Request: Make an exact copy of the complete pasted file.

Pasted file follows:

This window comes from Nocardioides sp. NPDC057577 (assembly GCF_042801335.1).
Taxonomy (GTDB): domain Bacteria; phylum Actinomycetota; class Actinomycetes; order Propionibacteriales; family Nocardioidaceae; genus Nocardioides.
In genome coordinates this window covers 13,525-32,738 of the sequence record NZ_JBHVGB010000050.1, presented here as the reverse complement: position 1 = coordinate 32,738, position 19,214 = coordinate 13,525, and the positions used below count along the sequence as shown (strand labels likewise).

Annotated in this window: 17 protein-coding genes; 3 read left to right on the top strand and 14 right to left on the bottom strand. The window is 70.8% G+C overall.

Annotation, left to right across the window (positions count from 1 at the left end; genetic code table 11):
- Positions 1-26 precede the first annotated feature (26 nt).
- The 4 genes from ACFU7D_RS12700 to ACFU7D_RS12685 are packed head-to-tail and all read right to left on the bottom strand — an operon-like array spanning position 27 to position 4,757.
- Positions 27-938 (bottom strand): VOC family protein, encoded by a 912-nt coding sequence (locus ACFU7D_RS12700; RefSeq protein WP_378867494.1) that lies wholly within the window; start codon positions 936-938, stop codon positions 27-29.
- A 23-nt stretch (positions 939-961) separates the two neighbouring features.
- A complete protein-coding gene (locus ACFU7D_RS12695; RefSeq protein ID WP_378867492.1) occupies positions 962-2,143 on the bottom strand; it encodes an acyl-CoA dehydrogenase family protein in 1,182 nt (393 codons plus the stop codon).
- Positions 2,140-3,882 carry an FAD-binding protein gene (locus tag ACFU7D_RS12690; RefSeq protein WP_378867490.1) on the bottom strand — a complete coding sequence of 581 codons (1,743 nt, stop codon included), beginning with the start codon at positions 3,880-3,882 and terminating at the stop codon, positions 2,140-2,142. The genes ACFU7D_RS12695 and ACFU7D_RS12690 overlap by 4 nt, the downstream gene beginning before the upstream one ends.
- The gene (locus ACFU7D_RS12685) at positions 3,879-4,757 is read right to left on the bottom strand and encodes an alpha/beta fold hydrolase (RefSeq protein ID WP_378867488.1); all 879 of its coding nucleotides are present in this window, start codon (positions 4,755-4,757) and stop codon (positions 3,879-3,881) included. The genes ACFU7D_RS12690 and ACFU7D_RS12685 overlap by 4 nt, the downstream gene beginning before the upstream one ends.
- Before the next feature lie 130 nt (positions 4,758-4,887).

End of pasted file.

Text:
This window comes from Nocardioides sp. NPDC057577 (assembly GCF_042801335.1).
Taxonomy (GTDB): domain Bacteria; phylum Actinomycetota; class Actinomycetes; order Propionibacteriales; family Nocardioidaceae; genus Nocardioides.
In genome coordinates this window covers 13,525-32,738 of the sequence record NZ_JBHVGB010000050.1, presented here as the reverse complement: position 1 = coordinate 32,738, position 19,214 = coordinate 13,525, and the positions used below count along the sequence as shown (strand labels likewise).

Annotated in this window: 17 protein-coding genes; 3 read left to right on the top strand and 14 right to left on the bottom strand. The window is 70.8% G+C overall.

Annotation, left to right across the window (positions count from 1 at the left end; genetic code table 11):
- Positions 1-26 precede the first annotated feature (26 nt).
- The 4 genes from ACFU7D_RS12700 to ACFU7D_RS12685 are packed head-to-tail and all read right to left on the bottom strand — an operon-like array spanning position 27 to position 4,757.
- Positions 27-938 (bottom strand): VOC family protein, encoded by a 912-nt coding sequence (locus ACFU7D_RS12700; RefSeq protein WP_378867494.1) that lies wholly within the window; start codon positions 936-938, stop codon positions 27-29.
- A 23-nt stretch (positions 939-961) separates the two neighbouring features.
- A complete protein-coding gene (locus ACFU7D_RS12695; RefSeq protein ID WP_378867492.1) occupies positions 962-2,143 on the bottom strand; it encodes an acyl-CoA dehydrogenase family protein in 1,182 nt (393 codons plus the stop codon).
- Positions 2,140-3,882 carry an FAD-binding protein gene (locus tag ACFU7D_RS12690; RefSeq protein WP_378867490.1) on the bottom strand — a complete coding sequence of 581 codons (1,743 nt, stop codon included), beginning with the start codon at positions 3,880-3,882 and terminating at the stop codon, positions 2,140-2,142. The genes ACFU7D_RS12695 and ACFU7D_RS12690 overlap by 4 nt, the downstream gene beginning before the upstream one ends.
- The gene (locus ACFU7D_RS12685) at positions 3,879-4,757 is read right to left on the bottom strand and encodes an alpha/beta fold hydrolase (RefSeq protein ID WP_378867488.1); all 879 of its coding nucleotides are present in this window, start codon (positions 4,755-4,757) and stop codon (positions 3,879-3,881) included. The genes ACFU7D_RS12690 and ACFU7D_RS12685 overlap by 4 nt, the downstream gene beginning before the upstream one ends.
- Before the next feature lie 130 nt (positions 4,758-4,887).